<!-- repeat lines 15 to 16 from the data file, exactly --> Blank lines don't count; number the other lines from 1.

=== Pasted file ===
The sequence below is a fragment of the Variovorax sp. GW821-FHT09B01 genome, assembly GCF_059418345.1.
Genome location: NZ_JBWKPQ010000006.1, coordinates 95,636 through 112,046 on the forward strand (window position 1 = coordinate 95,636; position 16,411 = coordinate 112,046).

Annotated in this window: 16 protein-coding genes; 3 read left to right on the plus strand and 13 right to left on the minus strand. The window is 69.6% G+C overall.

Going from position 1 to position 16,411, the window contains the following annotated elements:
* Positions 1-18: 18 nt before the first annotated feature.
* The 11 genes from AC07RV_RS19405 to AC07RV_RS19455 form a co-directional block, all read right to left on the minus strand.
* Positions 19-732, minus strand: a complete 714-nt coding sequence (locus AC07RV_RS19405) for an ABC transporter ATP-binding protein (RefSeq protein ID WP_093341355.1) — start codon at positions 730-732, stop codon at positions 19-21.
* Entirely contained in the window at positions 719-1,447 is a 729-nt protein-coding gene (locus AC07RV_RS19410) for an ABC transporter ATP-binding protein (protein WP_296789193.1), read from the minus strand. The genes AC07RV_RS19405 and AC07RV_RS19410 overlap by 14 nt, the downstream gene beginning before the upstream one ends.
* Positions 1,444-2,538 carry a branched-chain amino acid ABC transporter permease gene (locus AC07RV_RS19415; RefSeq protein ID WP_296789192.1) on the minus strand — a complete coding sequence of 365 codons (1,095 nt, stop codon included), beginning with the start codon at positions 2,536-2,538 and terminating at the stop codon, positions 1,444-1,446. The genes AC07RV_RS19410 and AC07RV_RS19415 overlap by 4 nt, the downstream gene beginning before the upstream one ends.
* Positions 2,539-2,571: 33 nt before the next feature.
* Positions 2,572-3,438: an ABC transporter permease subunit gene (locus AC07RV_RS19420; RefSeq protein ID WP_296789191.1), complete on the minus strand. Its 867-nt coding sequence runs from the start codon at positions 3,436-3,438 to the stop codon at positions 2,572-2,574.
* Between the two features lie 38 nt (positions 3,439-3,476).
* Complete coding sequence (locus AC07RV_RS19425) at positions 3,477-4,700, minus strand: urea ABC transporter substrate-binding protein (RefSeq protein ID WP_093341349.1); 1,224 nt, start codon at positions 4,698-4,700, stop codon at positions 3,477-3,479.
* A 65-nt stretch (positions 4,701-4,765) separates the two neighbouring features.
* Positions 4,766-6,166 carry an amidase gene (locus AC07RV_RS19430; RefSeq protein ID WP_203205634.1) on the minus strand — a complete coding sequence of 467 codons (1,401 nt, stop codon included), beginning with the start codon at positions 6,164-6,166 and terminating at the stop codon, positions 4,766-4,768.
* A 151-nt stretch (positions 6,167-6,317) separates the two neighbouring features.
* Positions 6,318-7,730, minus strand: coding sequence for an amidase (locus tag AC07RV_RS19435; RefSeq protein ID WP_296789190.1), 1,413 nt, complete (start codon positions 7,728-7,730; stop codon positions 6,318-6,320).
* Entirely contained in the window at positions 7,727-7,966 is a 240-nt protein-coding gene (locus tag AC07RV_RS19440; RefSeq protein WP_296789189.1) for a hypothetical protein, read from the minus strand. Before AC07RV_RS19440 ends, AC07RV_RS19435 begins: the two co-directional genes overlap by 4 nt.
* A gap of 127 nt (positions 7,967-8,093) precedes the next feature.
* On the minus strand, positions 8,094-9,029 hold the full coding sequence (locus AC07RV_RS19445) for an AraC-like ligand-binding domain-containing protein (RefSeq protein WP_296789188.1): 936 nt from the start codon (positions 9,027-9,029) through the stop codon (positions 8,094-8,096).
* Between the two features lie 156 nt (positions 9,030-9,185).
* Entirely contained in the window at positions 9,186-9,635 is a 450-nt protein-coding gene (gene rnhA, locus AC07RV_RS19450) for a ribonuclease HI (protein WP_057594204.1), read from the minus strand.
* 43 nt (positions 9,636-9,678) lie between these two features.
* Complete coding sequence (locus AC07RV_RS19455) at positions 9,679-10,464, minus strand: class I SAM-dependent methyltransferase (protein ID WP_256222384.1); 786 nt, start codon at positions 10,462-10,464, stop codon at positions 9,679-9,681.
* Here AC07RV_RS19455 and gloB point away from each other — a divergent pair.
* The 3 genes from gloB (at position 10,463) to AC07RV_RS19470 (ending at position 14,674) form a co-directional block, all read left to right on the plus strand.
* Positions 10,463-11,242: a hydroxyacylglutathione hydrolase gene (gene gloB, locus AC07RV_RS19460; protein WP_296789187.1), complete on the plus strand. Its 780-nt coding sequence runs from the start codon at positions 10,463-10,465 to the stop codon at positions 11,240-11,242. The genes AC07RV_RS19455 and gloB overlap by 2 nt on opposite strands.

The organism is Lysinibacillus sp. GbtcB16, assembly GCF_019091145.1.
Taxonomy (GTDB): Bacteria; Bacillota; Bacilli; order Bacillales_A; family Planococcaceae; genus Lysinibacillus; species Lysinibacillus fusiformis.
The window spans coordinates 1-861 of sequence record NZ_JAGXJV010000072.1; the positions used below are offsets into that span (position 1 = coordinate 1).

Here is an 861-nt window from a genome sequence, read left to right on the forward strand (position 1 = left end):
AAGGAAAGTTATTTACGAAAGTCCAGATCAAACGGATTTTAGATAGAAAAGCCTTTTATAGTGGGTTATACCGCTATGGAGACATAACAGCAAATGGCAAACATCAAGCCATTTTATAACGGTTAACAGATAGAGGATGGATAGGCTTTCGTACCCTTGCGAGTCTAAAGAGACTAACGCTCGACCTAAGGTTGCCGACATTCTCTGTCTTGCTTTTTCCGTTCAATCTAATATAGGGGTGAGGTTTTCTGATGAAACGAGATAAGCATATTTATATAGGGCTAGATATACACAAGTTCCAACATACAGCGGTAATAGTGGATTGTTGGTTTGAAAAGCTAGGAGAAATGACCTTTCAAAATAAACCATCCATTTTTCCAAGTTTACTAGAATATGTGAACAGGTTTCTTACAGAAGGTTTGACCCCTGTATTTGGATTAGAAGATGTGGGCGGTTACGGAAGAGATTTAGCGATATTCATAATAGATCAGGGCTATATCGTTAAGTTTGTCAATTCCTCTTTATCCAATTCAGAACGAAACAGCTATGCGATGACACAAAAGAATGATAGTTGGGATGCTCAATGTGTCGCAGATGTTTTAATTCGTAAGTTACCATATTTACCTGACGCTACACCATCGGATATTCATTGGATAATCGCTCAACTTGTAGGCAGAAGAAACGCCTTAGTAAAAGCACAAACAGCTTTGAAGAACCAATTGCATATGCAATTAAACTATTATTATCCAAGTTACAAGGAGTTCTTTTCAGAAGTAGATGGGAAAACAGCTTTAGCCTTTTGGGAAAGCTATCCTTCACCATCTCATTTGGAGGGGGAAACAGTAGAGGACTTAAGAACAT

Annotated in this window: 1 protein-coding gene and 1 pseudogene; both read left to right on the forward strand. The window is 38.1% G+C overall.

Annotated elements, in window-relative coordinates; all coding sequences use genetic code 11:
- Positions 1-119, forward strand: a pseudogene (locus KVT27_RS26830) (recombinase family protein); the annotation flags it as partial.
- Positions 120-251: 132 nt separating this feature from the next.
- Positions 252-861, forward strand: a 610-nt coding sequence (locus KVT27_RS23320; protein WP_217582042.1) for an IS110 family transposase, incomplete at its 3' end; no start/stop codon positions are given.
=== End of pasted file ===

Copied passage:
* Positions 4,766-6,166 carry an amidase gene (locus AC07RV_RS19430; RefSeq protein ID WP_203205634.1) on the minus strand — a complete coding sequence of 467 codons (1,401 nt, stop codon included), beginning with the start codon at positions 6,164-6,166 and terminating at the stop codon, positions 4,766-4,768.
* A 151-nt stretch (positions 6,167-6,317) separates the two neighbouring features.